October 28, 2014

Alzheimer's & Dementia: The Journal of the Alzheimer's Association September 2014

Full text articles are available to fee paying members of Alzheimer’s Australia NSW by emailing NSW.Library@alzheimers.org.au

Biological heterogeneity in ADNI amnestic mild cognitive impairment

Previous work examining normal controls from the Alzheimer's Disease Neuroimaging Initiative (ADNI) identified substantial biological heterogeneity. We hypothesized that ADNI mild cognitive impairment (MCI) subjects would also exhibit heterogeneity with possible clinical implications.


Subjects with MCI who were clinically similar showed substantial heterogeneity in biomarkers.
p. 511-521 

Alzheimer’s disease-related plaques in nondemented subjects
Alzheimer’s disease (AD) pathology was assessed in 587 nondemented subjects, with age at death at or more than 50 years. In 307 subjects, amyloid-β (Aβ) immunoreactive (IR) plaques were seen; in 192 subjects, neuritic plaques (NPs) stained with modified Bielschowsky silver stain (mBky) were observed. In 20% of the whole cohort and in 62% of the 192 subjects with NPs in mBky, hyperphosphorylated tau (HPtau) IR NPs were seen. In most cases in this nondemented cohort, the HPtau IR NPs were observed either sparsely or to a moderate extent.
p. 522-529 

High apolipoprotein E in cerebrospinal fluid of patients with Lewy body disorders is associated with dementia
Apolipoprotein E ε4 allele (APOE ε4) increases the apolipoprotein E (apoE) protein levels in Alzheimer’s disease (AD) cerebrospinal fluid (CSF). Thus, we hypothesized that apoE levels were also associated with the APOE genotype, and amyloid-β (Aβ)-associated clinical, functional, and imaging parameters in patients with Lewy body-associated disorders (LBD).
p. 530-540 

The cis-regulatory effect of an Alzheimer’s disease-associated poly-T locus on expression of TOMM40 and apolipoprotein E genes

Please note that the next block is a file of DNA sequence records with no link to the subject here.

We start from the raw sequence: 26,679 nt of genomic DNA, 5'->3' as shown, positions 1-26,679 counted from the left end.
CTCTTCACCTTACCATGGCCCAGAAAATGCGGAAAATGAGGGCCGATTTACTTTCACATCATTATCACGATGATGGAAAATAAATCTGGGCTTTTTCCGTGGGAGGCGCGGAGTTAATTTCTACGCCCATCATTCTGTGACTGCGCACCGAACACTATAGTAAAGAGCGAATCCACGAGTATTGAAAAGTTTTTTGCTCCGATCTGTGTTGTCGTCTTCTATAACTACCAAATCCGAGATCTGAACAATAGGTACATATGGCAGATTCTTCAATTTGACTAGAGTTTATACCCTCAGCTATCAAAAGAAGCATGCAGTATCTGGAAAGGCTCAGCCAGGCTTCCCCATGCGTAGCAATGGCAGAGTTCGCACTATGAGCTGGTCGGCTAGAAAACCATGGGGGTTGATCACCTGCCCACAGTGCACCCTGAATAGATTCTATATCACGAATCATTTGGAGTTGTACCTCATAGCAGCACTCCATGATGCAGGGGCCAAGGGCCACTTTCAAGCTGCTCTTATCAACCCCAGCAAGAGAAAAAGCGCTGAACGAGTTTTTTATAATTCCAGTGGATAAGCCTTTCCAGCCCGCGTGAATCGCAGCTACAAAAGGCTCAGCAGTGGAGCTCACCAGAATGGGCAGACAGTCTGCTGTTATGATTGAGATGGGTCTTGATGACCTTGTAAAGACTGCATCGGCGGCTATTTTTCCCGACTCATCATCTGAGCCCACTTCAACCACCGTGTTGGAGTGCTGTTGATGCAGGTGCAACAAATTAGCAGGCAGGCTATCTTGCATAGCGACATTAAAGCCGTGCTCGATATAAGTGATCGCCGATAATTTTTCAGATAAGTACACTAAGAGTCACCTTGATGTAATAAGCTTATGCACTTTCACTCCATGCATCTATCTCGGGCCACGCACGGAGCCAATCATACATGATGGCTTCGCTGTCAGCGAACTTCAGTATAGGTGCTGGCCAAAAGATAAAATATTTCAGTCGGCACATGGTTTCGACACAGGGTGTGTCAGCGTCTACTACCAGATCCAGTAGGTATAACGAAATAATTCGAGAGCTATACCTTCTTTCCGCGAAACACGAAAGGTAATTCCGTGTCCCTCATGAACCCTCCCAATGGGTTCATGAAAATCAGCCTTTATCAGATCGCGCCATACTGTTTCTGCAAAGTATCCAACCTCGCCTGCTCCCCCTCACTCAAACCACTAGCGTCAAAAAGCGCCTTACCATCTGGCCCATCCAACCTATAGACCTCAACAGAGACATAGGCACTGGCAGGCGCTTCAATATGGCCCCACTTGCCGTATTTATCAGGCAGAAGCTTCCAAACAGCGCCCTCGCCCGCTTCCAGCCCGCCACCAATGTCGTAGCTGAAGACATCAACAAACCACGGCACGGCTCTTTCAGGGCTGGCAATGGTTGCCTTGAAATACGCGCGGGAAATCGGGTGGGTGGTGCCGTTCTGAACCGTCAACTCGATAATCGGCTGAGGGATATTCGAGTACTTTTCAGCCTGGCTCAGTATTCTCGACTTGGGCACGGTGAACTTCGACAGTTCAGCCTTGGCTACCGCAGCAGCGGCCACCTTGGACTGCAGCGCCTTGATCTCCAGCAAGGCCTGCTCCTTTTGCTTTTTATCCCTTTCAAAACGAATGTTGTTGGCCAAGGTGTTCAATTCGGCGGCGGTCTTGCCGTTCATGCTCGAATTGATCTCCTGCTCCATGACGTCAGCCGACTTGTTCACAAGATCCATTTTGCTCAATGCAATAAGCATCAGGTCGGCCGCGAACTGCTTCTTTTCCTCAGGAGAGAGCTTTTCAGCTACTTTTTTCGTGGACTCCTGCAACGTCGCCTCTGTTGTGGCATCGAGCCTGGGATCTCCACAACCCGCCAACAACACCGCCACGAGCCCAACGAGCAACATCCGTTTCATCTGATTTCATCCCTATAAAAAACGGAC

We investigated the genomic region spanning the Translocase of the Outer Mitochondrial Membrane 40-kD (TOMM40) and Apolipoprotein E (APOE) genes, that has been associated with the risk and age of onset of late-onset Alzheimer’s disease (LOAD) to determine whether a highly polymorphic, intronic poly-T within this region (rs10524523; hereafter, 523) affects expression of the APOE and TOMM40 genes. Alleles of this locus are classified as S, short; L, long; and VL, very long based on the number of T residues.
p. 541-551 

An 1H-MRS framework predicts the onset of Alzheimer's disease symptoms in PSEN1 mutation carriers
Alzheimer's disease (AD) is the most common cause of dementia; the main risk factors are age and several recently identified genes. A major challenge for AD research is the early detection of subjects at risk. The aim of this study is to develop a predictive model using proton magnetic resonance spectroscopy (1H-MRS), a noninvasive technique that evaluates brain chemistry in vivo, for monitoring the clinical outcome of carriers of a fully penetrant mutation that causes AD.
p. 552-561 

Midlife risk score for the prediction of dementia four decades later
The objective of this study was to obtain external validation of the only available midlife dementia risk score cardiovascular risk factors , aging and dementia study (CAIDE) constituting age, education, hypertension, obesity, and hyperlipidemia in a larger, more diverse population. Our second aim was to improve the CAIDE risk score by additional midlife risk factors.
p. 562-570 

A phase1 study of stereotactic gene delivery of AAV2-NGF for Alzheimer's disease


Nerve growth factor (NGF) is an endogenous neurotrophic-factor protein with the potential to restore function and to protect degenerating cholinergic neurons in Alzheimer's disease (AD), but safe and effective delivery has proved unsuccessful.


This trial provides important evidence that bilateral stereotactic administration of AAV2-NGF to the nucleus basalis of Meynert is feasible, well-tolerated, and able to produce long-term, biologically active NGF expression, supporting the initiation of an ongoing multicenter, double-blind, sham-surgery-controlled trial.
p. 571-581

No comments: